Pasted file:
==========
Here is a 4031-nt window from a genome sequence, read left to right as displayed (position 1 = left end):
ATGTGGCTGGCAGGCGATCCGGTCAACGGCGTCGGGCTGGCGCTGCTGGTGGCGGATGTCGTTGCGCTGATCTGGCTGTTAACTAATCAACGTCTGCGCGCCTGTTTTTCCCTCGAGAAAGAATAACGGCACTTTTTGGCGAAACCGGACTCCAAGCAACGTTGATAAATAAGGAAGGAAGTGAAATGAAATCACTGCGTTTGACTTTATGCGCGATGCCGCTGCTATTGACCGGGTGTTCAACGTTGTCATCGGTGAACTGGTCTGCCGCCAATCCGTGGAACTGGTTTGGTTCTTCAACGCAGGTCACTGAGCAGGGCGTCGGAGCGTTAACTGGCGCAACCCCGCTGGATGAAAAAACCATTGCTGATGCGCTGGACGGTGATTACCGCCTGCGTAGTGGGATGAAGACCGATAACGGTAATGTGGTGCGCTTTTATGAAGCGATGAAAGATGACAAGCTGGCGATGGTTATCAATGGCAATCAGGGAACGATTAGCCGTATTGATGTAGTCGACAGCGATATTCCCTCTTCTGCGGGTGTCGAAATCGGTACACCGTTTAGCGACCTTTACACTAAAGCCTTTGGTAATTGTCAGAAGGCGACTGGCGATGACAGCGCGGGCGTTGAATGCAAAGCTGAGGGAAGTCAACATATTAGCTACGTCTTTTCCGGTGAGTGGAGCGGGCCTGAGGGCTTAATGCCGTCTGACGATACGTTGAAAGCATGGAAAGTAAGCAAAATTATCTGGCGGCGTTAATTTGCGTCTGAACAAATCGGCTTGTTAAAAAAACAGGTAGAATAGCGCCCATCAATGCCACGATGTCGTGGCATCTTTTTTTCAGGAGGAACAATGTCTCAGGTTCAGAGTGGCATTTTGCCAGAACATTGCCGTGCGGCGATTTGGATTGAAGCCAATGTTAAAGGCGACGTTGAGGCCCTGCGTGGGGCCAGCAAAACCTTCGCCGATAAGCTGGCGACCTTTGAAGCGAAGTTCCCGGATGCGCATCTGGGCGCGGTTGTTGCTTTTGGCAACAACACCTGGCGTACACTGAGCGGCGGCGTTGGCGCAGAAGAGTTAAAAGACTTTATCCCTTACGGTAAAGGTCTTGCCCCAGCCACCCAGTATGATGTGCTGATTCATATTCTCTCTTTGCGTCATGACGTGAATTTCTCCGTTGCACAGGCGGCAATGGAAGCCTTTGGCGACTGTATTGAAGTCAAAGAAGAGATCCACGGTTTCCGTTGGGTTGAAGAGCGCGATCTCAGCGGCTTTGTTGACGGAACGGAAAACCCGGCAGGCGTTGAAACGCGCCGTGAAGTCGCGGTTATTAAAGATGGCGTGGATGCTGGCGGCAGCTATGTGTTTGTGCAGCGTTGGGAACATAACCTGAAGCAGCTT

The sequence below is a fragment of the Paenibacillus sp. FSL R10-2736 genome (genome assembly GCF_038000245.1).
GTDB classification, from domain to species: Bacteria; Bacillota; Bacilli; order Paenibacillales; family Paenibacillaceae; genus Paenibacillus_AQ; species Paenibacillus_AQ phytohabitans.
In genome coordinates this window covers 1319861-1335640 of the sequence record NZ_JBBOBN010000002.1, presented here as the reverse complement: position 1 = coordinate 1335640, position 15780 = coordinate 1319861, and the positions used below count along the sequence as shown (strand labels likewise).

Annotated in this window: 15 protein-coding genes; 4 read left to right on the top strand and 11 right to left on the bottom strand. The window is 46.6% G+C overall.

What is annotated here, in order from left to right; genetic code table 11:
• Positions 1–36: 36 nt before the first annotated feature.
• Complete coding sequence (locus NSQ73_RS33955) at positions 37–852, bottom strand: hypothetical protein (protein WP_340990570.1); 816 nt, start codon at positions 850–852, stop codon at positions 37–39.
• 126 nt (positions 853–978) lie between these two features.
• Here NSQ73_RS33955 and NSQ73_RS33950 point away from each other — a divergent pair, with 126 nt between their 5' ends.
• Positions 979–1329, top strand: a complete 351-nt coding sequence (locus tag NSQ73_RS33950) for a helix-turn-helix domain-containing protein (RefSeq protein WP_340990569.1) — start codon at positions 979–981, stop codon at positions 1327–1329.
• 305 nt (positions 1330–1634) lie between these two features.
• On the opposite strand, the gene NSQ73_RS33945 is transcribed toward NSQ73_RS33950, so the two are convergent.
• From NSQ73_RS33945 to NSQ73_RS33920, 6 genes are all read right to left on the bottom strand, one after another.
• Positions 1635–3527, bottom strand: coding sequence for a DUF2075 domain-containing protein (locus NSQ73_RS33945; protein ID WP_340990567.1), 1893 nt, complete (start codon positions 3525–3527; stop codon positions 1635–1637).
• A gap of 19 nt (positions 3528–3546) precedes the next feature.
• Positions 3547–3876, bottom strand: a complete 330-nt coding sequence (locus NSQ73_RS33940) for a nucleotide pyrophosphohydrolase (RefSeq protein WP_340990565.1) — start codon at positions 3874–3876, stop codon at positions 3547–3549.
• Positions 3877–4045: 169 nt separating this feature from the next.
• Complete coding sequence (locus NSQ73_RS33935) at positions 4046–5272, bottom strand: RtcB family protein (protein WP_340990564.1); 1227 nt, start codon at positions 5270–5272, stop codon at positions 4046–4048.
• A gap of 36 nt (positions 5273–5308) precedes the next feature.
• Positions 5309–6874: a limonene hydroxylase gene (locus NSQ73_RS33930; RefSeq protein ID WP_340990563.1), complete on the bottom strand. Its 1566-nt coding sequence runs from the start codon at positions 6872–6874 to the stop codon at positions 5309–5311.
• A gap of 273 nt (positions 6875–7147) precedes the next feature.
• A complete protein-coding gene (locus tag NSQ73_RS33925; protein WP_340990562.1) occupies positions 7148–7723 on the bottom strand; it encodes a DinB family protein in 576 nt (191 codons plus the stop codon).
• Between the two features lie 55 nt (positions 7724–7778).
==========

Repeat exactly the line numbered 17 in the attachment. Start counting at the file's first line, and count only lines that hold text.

• A gap of 19 nt (positions 3528–3546) precedes the next feature.